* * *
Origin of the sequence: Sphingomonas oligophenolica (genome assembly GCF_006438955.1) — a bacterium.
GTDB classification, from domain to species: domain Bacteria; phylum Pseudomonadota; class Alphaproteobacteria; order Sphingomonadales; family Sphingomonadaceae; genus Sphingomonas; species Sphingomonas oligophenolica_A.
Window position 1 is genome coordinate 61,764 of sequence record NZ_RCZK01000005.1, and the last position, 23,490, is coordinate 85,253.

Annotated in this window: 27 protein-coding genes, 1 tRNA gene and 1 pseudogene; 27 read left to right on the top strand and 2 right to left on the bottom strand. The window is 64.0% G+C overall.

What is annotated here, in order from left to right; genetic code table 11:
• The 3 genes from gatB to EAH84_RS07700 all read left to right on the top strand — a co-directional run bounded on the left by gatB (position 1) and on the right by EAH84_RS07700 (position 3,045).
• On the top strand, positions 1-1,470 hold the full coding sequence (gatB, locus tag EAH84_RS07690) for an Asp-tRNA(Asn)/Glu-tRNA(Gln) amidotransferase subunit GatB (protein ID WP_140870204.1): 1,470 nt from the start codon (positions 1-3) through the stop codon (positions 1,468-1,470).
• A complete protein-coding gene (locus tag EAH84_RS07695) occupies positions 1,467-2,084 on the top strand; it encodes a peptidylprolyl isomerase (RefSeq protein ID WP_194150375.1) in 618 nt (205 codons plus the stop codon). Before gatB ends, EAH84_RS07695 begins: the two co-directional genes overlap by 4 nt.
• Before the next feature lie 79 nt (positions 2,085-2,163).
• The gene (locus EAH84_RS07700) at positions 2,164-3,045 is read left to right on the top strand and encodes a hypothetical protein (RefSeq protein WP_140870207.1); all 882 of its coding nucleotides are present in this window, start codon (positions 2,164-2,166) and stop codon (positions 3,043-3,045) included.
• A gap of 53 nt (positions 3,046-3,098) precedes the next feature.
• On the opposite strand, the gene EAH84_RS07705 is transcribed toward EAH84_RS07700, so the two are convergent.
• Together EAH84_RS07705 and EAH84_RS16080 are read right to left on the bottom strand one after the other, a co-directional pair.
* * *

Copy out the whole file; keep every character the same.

Origin of the sequence: Sphingomonas oligophenolica (genome assembly GCF_006438955.1) — a bacterium.
GTDB classification, from domain to species: domain Bacteria; phylum Pseudomonadota; class Alphaproteobacteria; order Sphingomonadales; family Sphingomonadaceae; genus Sphingomonas; species Sphingomonas oligophenolica_A.
Window position 1 is genome coordinate 61,764 of sequence record NZ_RCZK01000005.1, and the last position, 23,490, is coordinate 85,253.

Annotated in this window: 27 protein-coding genes, 1 tRNA gene and 1 pseudogene; 27 read left to right on the top strand and 2 right to left on the bottom strand. The window is 64.0% G+C overall.

What is annotated here, in order from left to right; genetic code table 11:
• The 3 genes from gatB to EAH84_RS07700 all read left to right on the top strand — a co-directional run bounded on the left by gatB (position 1) and on the right by EAH84_RS07700 (position 3,045).
• On the top strand, positions 1-1,470 hold the full coding sequence (gatB, locus tag EAH84_RS07690) for an Asp-tRNA(Asn)/Glu-tRNA(Gln) amidotransferase subunit GatB (protein ID WP_140870204.1): 1,470 nt from the start codon (positions 1-3) through the stop codon (positions 1,468-1,470).
• A complete protein-coding gene (locus tag EAH84_RS07695) occupies positions 1,467-2,084 on the top strand; it encodes a peptidylprolyl isomerase (RefSeq protein ID WP_194150375.1) in 618 nt (205 codons plus the stop codon). Before gatB ends, EAH84_RS07695 begins: the two co-directional genes overlap by 4 nt.
• Before the next feature lie 79 nt (positions 2,085-2,163).
• The gene (locus EAH84_RS07700) at positions 2,164-3,045 is read left to right on the top strand and encodes a hypothetical protein (RefSeq protein WP_140870207.1); all 882 of its coding nucleotides are present in this window, start codon (positions 2,164-2,166) and stop codon (positions 3,043-3,045) included.
• A gap of 53 nt (positions 3,046-3,098) precedes the next feature.
• On the opposite strand, the gene EAH84_RS07705 is transcribed toward EAH84_RS07700, so the two are convergent.
• Together EAH84_RS07705 and EAH84_RS16080 are read right to left on the bottom strand one after the other, a co-directional pair.